The dog icons were originally the inspiration for this project, so I wanted to incorporate a breed guide for users. Each dog is assigned a dog icon depending on the breed of their dog. If they are unhappy with the icon, they can request a different breed combination or use several icons to represent the mix. If a user wants to learn more about specific breeds they can simply tap on the icon to view more information.
In this case the user viewing Huckleberry Finn’s profile clicked on his assigned goldendoodle icon. This screen explains what makes up the mix of a goldendoodle (with the mix of breeds smaller in the background), and a general sentence about the breed. Second is a sliding scale addressing Breed Characteristics. And the bottom is average height and weight.
This is Tippy’s Breed page. The primary guesses of her mix are Border Collie and Pit Bull Terrier.
I made a few more dog bio and behavior screens. This one is for an older dog that is looking for companionship verses playtime. He is very insecure and needs someone to hang out with in order to feel comfortable with himself. In this case he is older, has a yard and has specified that he is looking for a male companion under 100 pounds. While he is over 100 pounds, large dogs make him uncomfortable.
Tippy is an example of a good match for Huckleberry. She has a yard and is looking for a male or female playmate. Big dogs also make her a little nervous, so she is looking for a playmate under 100 pounds. She LOVES to play, but also loves toys and fetching. She is not quite a year and has lots of energy, so the owner has sleep as a priority at zero. Finally there is an option for text entry in case the user wants to add any further information that wasn’t addressed in the other sections.
In Tippy’s behavior section you can see that she does like to chew, is not prone to escaping, likes to dig and does bark. The next section tells you that she is motivated by food and toys. Next you can see a list of all the tricks she knows. At the bottom is a section to write about Tippy’s anxiety or fears and how she reacts to them.
This is the third tab in the dog profile section, this tab recently got changed from ‘Info’ to ‘Play’ meaning it’s where you move forward in booking a playdate. At the top we have a map of where you have said you are located. The pin shows where, but we don’t disclose the exact address. The gray ring indicates the radius that you have pre specified as the area in which you want to find playmates. Below the map is a small photo of the owner (they would be prompted to upload a photo of themselves with their dog), owner name, neighborhood, and reviews. Next is a calendar where the user can quickly tap on different dates to see when the dog is avaliable to play.
I’m assuming Paired Paws would use the same process that Rover uses for requesting a playdate.
This Play view shows Tippy’s owner, Quinn, and information.
The second section of the dog profile is Behavior. Another very important section that dog owners hosting guests will want to look over. The goal of this section is to help the host better look after the guest. Where ever possible the user doesn’t enter text but simply selects the things that apply to their dog.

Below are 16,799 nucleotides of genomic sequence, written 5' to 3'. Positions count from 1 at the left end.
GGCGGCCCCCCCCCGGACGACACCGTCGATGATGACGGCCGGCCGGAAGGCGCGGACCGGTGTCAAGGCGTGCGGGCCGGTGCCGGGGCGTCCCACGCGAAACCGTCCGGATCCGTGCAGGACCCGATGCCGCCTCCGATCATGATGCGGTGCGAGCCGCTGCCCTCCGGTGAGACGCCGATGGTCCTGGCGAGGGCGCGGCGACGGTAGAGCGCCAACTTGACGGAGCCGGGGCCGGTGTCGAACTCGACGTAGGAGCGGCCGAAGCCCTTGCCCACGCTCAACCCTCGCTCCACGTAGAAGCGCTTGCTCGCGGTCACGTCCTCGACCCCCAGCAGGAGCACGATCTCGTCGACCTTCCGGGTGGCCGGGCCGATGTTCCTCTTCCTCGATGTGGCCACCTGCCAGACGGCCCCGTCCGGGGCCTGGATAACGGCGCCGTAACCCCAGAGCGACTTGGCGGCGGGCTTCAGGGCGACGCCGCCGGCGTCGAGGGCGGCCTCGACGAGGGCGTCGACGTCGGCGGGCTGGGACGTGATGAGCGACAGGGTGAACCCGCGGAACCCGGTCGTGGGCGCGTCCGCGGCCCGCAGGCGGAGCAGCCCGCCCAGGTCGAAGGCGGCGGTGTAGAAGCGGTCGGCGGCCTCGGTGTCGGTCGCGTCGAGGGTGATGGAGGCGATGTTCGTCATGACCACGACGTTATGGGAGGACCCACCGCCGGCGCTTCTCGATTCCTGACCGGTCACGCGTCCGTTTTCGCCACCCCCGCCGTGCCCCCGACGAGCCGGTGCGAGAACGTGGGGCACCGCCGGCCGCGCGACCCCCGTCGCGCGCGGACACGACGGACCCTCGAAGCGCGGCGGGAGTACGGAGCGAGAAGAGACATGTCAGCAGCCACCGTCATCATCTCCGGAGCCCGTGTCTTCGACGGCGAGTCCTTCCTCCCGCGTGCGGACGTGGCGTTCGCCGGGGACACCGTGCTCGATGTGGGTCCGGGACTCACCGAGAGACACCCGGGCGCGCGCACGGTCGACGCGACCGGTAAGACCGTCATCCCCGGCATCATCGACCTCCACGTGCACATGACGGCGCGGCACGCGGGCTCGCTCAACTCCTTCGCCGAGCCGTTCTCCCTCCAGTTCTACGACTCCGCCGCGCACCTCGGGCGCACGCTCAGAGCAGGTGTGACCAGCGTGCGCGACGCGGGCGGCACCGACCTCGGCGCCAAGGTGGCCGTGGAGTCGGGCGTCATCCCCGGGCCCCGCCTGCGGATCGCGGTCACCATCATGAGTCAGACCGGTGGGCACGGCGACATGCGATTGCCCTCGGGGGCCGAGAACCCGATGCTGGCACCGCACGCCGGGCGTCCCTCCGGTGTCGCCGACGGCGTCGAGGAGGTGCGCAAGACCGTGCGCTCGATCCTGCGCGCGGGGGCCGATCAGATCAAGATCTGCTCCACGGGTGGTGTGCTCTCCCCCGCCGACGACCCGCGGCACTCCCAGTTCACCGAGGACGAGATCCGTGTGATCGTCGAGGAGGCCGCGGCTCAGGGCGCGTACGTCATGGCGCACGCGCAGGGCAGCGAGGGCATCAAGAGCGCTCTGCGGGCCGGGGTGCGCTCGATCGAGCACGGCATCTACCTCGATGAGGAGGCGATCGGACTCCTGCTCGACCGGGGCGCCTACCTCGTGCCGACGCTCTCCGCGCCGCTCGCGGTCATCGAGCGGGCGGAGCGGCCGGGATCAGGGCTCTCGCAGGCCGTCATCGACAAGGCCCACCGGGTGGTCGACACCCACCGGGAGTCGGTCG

This section specifically categorizes the dogs habits that might affect the owners yard, neighbors, or toys.
This section is important for hosts to know so that they can calm or control the guest if needed.
- Food motivated
- Toy motivated
- Play motivated
This section can be extensively filled out which is why the first few are common commands with an option to ‘see more’ if the host wants to know all of the commands that the guests know.
- Lie Down
- Leave it
- What to use for no
- Load up
- And on and on…
Anxiety or Fears
This section is a text entry category for the owners to further explain any anxieties or fears that their dog might have. It’s a text entry since dogs can have so many different quirks.
These are the icons that I made for this page.
I have completed the ‘Bio’ section of a Paired Paws dog user. This page is what other users will land on first so the topics have to be carefully decided on depending on importance. The following information from top to bottom is what was decided on.
Meet Huckleberry Finn, a golden doodle. He’s almost two years old and his favorite activity is wrestling. He lives on a boat, and is looking for playmates with a yard. He prefers to play with other dogs that are at least smaller than him.
Meet Hanke, he is a Catahoula Louisiana Leopard mixed with Great Dane. He’s over 10 and spends most of his time sleeping. Although he doesn’t have the energy to wrestle much anymore he is insecure and is looking for companionship. He has a yard and does like the occasional chase or tug of war.
- Dog name
- Dog breed
Guest Looking For
- Host or Guest – “Off leash playdates” or “Companionship”
- Male, Female or both friend
Plays Well With
- This section shows four dog breeds broken up by weight. The user can select what size dog their dog likes to play with.
- This section is broken up by percentages so that a potential playmate can quickly glance at this section and know if their dog will be a good fit. But more importantly when Paired Paws is suggesting potential matches it will pull data from this section.
About (dog name)
- This section is a short summary that the owner can write about their dog. Anything that they think is important enough to include in the bio section.
Other updates on this screen included a new bed for the ‘sleep’ preference.
This was the original bed that I was using. I got feedback that it looked like a food bowl.
This is the updated bed, hopefully a bit more clear.
This week I looked more at what should go on a dogs profile. Information hierarchy is very important so I set out to determine what were the most important or common preferences people wanted to know about first in searching for a playmate. To do this I looked at Rover sitters under the section “What would (sitter name) like to know about your dog?” Some of the common requests were:
- How well does your dog get along with other dogs. Specifically size and sex preferences.
- Anxiety, barking, behavior concerns.
- Bathroom and eating schedule (doesn’t really apply to off leash outside playdates for Paired Paws)
- Favorite Activities
- What commands does your dog know. Very helpful to know for example that a dog responds to “ah” instead of “no”.
- Allergies or food concerns/restrictions
Off leash yard playdate good to know information would be:
- Does your dog like to dig
- Is your dog prone to escaping
- Does your dog chew or destroy
In order to make it easy for the user to answer these questions I’ve started to break them down into groups. For example there would be a category called Commands (essential for communication, recall, no, sit, stay, off, quiet, leave it, touch)/Tricks (fetch, lie down, pray, wave, high five). The user would simply select the ones that apply to their dog. Not selecting commands would automatically list as the dog not knowing the command/trick. Like this list used in another section of Rover’s app.